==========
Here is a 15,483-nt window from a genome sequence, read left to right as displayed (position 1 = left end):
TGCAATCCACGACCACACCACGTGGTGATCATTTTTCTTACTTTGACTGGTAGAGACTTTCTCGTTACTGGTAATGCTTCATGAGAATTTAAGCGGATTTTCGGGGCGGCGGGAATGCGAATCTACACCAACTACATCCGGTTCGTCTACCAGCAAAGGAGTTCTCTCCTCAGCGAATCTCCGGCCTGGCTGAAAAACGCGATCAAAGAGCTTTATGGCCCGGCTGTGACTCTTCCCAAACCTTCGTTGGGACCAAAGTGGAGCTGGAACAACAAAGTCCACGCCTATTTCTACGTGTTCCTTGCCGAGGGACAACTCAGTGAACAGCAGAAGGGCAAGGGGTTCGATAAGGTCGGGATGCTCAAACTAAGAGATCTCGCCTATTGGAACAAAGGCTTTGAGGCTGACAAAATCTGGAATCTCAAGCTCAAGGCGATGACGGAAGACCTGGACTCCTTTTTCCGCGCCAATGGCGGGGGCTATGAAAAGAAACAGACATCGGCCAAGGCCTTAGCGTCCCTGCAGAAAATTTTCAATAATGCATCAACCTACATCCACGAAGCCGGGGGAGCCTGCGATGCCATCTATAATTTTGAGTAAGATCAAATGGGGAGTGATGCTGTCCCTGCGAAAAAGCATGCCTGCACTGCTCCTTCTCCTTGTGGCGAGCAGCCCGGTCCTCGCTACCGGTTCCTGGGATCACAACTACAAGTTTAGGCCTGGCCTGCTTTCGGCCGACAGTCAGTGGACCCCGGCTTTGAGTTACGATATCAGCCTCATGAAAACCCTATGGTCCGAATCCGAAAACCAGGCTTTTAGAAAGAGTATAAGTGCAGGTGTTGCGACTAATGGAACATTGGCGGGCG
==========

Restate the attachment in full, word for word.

Here is a 15,483-nt window from a genome sequence, read left to right as displayed (position 1 = left end):
TGCAATCCACGACCACACCACGTGGTGATCATTTTTCTTACTTTGACTGGTAGAGACTTTCTCGTTACTGGTAATGCTTCATGAGAATTTAAGCGGATTTTCGGGGCGGCGGGAATGCGAATCTACACCAACTACATCCGGTTCGTCTACCAGCAAAGGAGTTCTCTCCTCAGCGAATCTCCGGCCTGGCTGAAAAACGCGATCAAAGAGCTTTATGGCCCGGCTGTGACTCTTCCCAAACCTTCGTTGGGACCAAAGTGGAGCTGGAACAACAAAGTCCACGCCTATTTCTACGTGTTCCTTGCCGAGGGACAACTCAGTGAACAGCAGAAGGGCAAGGGGTTCGATAAGGTCGGGATGCTCAAACTAAGAGATCTCGCCTATTGGAACAAAGGCTTTGAGGCTGACAAAATCTGGAATCTCAAGCTCAAGGCGATGACGGAAGACCTGGACTCCTTTTTCCGCGCCAATGGCGGGGGCTATGAAAAGAAACAGACATCGGCCAAGGCCTTAGCGTCCCTGCAGAAAATTTTCAATAATGCATCAACCTACATCCACGAAGCCGGGGGAGCCTGCGATGCCATCTATAATTTTGAGTAAGATCAAATGGGGAGTGATGCTGTCCCTGCGAAAAAGCATGCCTGCACTGCTCCTTCTCCTTGTGGCGAGCAGCCCGGTCCTCGCTACCGGTTCCTGGGATCACAACTACAAGTTTAGGCCTGGCCTGCTTTCGGCCGACAGTCAGTGGACCCCGGCTTTGAGTTACGATATCAGCCTCATGAAAACCCTATGGTCCGAATCCGAAAACCAGGCTTTTAGAAAGAGTATAAGTGCAGGTGTTGCGACTAATGGAACATTGGCGGGCG